I was pleasantly surprised to discover that biscotti making is relatively forgiving. I'm almost positive I over mixed the dough, as the second car of the day pulled into the driveway to tell me the goats were out just as the final ingredient was being incorporated into the mixture. Because the cookies naturally share some qualities with hard tack and have a coarse crumb, the texture did not appear to be adversely affected by the goats unannounced vacation plans. My baking efforts resulted in a cookie that had a slightly savory edge to it, which I contributed to the fennel, and was delicious with my afternoon cup of tea. See recipe below.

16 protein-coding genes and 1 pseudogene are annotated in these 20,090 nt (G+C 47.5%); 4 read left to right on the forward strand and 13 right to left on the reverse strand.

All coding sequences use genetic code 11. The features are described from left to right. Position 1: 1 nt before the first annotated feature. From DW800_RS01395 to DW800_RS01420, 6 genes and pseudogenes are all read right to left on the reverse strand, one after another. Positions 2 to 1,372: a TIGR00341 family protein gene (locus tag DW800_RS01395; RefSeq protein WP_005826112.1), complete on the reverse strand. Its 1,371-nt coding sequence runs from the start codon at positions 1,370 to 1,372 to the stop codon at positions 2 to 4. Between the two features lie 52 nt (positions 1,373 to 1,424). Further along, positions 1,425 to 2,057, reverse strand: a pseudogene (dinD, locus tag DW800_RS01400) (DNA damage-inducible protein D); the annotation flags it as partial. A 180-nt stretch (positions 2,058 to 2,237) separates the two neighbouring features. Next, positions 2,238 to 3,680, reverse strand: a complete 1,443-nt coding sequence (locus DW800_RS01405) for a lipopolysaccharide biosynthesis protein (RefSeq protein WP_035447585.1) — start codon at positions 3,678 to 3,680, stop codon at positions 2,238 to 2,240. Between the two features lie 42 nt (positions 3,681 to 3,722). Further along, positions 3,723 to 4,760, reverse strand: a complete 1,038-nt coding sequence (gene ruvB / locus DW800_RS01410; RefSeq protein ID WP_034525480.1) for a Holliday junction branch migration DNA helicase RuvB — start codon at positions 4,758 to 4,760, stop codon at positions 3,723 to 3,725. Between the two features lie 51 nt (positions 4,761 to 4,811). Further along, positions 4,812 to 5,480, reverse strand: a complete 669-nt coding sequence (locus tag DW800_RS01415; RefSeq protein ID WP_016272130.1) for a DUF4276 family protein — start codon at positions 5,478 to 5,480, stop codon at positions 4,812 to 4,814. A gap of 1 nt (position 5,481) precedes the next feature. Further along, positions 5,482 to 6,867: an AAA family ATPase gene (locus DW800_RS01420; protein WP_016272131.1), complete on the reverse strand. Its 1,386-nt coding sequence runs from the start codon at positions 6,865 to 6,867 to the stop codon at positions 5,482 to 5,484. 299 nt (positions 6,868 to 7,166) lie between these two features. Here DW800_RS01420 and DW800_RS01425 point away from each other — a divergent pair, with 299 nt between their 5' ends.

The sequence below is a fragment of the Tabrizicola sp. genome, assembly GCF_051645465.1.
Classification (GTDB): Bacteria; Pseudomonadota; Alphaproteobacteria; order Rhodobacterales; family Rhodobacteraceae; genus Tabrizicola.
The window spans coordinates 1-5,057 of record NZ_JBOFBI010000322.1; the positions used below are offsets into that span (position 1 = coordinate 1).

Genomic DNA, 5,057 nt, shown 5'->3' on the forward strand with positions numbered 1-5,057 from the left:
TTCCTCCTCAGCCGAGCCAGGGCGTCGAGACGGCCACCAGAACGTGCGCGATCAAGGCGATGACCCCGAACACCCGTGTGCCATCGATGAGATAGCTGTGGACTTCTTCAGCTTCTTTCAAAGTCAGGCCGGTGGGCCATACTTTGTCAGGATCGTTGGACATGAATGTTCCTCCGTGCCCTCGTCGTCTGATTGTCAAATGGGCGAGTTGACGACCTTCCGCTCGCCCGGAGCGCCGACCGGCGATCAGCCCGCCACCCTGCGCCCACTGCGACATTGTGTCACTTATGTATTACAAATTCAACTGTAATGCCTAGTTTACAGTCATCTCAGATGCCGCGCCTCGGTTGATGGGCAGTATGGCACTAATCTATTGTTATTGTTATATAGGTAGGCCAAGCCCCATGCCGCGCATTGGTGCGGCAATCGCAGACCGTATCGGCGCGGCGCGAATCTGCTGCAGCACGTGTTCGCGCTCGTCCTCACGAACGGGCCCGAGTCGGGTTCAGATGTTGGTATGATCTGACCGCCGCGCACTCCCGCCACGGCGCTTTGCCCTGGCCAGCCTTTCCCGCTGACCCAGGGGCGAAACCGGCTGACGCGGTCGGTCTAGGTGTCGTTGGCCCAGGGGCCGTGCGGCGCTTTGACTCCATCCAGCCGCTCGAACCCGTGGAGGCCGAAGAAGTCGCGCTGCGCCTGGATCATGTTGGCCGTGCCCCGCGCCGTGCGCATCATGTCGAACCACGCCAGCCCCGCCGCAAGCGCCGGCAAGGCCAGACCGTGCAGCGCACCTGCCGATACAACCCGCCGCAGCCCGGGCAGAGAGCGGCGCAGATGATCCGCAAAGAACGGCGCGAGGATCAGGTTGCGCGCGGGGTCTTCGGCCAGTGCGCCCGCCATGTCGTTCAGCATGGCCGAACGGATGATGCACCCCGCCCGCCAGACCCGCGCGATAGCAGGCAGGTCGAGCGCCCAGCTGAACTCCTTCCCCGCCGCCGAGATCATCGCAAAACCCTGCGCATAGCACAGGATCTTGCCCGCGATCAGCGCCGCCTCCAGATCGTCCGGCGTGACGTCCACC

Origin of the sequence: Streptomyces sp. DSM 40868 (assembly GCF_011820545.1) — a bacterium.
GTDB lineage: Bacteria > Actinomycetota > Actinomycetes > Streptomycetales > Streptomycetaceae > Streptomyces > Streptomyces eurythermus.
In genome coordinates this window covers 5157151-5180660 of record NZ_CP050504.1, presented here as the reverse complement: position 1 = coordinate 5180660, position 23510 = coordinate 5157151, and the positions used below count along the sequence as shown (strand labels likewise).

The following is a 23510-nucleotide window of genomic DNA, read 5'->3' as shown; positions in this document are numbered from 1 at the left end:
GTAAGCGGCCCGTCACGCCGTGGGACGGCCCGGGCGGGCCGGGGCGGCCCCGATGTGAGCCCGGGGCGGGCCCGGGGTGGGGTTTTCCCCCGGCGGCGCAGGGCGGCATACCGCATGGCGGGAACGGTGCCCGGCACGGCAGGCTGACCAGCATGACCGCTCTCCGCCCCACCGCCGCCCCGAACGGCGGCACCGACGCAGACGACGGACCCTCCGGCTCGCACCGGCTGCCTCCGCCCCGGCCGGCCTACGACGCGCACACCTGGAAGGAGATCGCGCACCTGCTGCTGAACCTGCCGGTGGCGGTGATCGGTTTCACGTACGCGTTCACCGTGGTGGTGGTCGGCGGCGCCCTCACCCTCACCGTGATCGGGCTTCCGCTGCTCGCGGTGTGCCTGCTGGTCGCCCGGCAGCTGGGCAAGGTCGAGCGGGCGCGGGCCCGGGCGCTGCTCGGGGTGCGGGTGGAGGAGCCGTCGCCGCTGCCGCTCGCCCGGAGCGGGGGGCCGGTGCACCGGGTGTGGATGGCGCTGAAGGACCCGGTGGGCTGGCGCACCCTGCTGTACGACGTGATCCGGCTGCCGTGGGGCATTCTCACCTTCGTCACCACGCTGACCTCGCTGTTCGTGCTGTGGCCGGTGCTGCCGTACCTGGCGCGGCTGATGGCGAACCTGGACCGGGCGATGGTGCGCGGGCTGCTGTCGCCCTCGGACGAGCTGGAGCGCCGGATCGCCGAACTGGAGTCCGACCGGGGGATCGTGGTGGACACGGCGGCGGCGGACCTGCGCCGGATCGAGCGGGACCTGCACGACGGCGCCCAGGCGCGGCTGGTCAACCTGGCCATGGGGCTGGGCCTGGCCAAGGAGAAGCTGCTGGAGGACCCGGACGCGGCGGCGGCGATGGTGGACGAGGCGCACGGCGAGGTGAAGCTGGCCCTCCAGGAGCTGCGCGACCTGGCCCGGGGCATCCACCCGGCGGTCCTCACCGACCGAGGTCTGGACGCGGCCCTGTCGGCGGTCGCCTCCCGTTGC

3 cups all-purpose flour, plus more for dusting
1 cup sugar
2 teaspoons baking powder
1/2 teaspoon salt
2 teaspoons fennel seed
2 tablespoons finely grated orange zest (from 2 large oranges)
3 large whole eggs plus 1 large egg yolk
1/4 cup extra-virgin olive oil
1 cup raw almonds, toasted and coarsely chopped
1. Preheat oven to 350 degrees. Whisk to combine flour, sugar, baking powder, salt, fennel seed, and zest in a bowl.
In a separate bowl, whisk eggs and yolk with olive oil. With an electric mixer on low speed, gradually add flour mixture to egg mixture, raise speed to medium, and mix until well combined. Mix in nuts.
2. Transfer dough to a lightly floured surface and divide in half. Using you palms, shape each piece into a log about 10 inches long and 2 inches wide. Arrange logs on a parchment- lined baking sheet, spacing at least 2 inches apart. Flatten logs slightly.